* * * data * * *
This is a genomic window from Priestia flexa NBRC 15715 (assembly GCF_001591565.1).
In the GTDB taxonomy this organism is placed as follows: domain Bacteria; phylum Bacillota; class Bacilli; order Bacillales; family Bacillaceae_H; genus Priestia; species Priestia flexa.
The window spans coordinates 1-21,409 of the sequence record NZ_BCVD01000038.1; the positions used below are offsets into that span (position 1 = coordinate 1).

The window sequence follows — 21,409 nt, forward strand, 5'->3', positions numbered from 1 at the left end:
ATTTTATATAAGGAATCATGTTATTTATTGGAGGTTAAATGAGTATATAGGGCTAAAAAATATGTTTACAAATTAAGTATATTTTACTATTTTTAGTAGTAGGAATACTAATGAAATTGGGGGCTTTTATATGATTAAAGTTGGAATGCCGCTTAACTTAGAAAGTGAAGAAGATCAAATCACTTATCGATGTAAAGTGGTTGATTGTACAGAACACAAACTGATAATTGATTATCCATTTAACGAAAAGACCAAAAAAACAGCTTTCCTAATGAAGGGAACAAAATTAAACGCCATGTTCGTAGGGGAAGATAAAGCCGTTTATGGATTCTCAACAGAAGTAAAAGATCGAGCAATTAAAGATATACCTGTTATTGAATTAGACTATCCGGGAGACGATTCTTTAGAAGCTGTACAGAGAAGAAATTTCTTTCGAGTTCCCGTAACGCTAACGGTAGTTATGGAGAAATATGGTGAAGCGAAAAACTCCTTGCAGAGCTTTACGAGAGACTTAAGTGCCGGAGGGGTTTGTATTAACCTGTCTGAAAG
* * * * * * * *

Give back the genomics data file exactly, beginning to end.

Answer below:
This is a genomic window from Priestia flexa NBRC 15715 (assembly GCF_001591565.1).
In the GTDB taxonomy this organism is placed as follows: domain Bacteria; phylum Bacillota; class Bacilli; order Bacillales; family Bacillaceae_H; genus Priestia; species Priestia flexa.
The window spans coordinates 1-21,409 of the sequence record NZ_BCVD01000038.1; the positions used below are offsets into that span (position 1 = coordinate 1).

The window sequence follows — 21,409 nt, forward strand, 5'->3', positions numbered from 1 at the left end:
ATTTTATATAAGGAATCATGTTATTTATTGGAGGTTAAATGAGTATATAGGGCTAAAAAATATGTTTACAAATTAAGTATATTTTACTATTTTTAGTAGTAGGAATACTAATGAAATTGGGGGCTTTTATATGATTAAAGTTGGAATGCCGCTTAACTTAGAAAGTGAAGAAGATCAAATCACTTATCGATGTAAAGTGGTTGATTGTACAGAACACAAACTGATAATTGATTATCCATTTAACGAAAAGACCAAAAAAACAGCTTTCCTAATGAAGGGAACAAAATTAAACGCCATGTTCGTAGGGGAAGATAAAGCCGTTTATGGATTCTCAACAGAAGTAAAAGATCGAGCAATTAAAGATATACCTGTTATTGAATTAGACTATCCGGGAGACGATTCTTTAGAAGCTGTACAGAGAAGAAATTTCTTTCGAGTTCCCGTAACGCTAACGGTAGTTATGGAGAAATATGGTGAAGCGAAAAACTCCTTGCAGAGCTTTACGAGAGACTTAAGTGCCGGAGGGGTTTGTATTAACCTGTCTGAAAG